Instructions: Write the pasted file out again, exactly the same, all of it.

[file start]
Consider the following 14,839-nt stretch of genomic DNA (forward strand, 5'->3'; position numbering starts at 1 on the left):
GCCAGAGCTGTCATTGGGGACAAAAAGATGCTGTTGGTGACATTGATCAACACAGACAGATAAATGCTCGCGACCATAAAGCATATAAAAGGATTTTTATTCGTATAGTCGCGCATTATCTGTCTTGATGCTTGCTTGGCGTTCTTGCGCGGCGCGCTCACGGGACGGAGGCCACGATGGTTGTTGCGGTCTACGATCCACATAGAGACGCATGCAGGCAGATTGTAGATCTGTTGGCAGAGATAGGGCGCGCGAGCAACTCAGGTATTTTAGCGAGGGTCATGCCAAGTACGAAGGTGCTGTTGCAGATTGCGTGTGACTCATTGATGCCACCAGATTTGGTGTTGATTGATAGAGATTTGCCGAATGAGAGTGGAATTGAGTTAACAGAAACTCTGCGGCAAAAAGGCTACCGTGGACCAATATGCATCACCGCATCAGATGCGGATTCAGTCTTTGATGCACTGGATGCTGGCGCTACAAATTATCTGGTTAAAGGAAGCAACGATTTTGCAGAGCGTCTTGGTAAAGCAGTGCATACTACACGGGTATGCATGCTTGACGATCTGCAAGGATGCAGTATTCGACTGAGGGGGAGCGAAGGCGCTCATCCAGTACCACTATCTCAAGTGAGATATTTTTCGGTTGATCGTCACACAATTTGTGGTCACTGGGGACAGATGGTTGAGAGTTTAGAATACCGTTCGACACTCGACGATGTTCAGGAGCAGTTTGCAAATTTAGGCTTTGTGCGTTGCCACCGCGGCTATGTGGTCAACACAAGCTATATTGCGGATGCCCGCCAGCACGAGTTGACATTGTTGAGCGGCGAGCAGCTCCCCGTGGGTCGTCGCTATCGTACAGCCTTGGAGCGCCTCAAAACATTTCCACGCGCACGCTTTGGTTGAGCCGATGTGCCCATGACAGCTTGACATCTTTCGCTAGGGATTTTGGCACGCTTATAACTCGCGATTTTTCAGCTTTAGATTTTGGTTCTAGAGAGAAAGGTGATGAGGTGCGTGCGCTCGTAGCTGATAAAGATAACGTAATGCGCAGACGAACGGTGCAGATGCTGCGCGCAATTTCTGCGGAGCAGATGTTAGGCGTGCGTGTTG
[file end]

Consider the following 14,839-nt stretch of genomic DNA (forward strand, 5'->3'; position numbering starts at 1 on the left):
GCCAGAGCTGTCATTGGGGACAAAAAGATGCTGTTGGTGACATTGATCAACACAGACAGATAAATGCTCGCGACCATAAAGCATATAAAAGGATTTTTATTCGTATAGTCGCGCATTATCTGTCTTGATGCTTGCTTGGCGTTCTTGCGCGGCGCGCTCACGGGACGGAGGCCACGATGGTTGTTGCGGTCTACGATCCACATAGAGACGCATGCAGGCAGATTGTAGATCTGTTGGCAGAGATAGGGCGCGCGAGCAACTCAGGTATTTTAGCGAGGGTCATGCCAAGTACGAAGGTGCTGTTGCAGATTGCGTGTGACTCATTGATGCCACCAGATTTGGTGTTGATTGATAGAGATTTGCCGAATGAGAGTGGAATTGAGTTAACAGAAACTCTGCGGCAAAAAGGCTACCGTGGACCAATATGCATCACCGCATCAGATGCGGATTCAGTCTTTGATGCACTGGATGCTGGCGCTACAAATTATCTGGTTAAAGGAAGCAACGATTTTGCAGAGCGTCTTGGTAAAGCAGTGCATACTACACGGGTATGCATGCTTGACGATCTGCAAGGATGCAGTATTCGACTGAGGGGGAGCGAAGGCGCTCATCCAGTACCACTATCTCAAGTGAGATATTTTTCGGTTGATCGTCACACAATTTGTGGTCACTGGGGACAGATGGTTGAGAGTTTAGAATACCGTTCGACACTCGACGATGTTCAGGAGCAGTTTGCAAATTTAGGCTTTGTGCGTTGCCACCGCGGCTATGTGGTCAACACAAGCTATATTGCGGATGCCCGCCAGCACGAGTTGACATTGTTGAGCGGCGAGCAGCTCCCCGTGGGTCGTCGCTATCGTACAGCCTTGGAGCGCCTCAAAACATTTCCACGCGCACGCTTTGGTTGAGCCGATGTGCCCATGACAGCTTGACATCTTTCGCTAGGGATTTTGGCACGCTTATAACTCGCGATTTTTCAGCTTTAGATTTTGGTTCTAGAGAGAAAGGTGATGAGGTGCGTGCGCTCGTAGCTGATAAAGATAACGTAATGCGCAGACGAACGGTGCAGATGCTGCGCGCAATTTCTGCGGAGCAGATGTTAGGCGTGCGTGTTG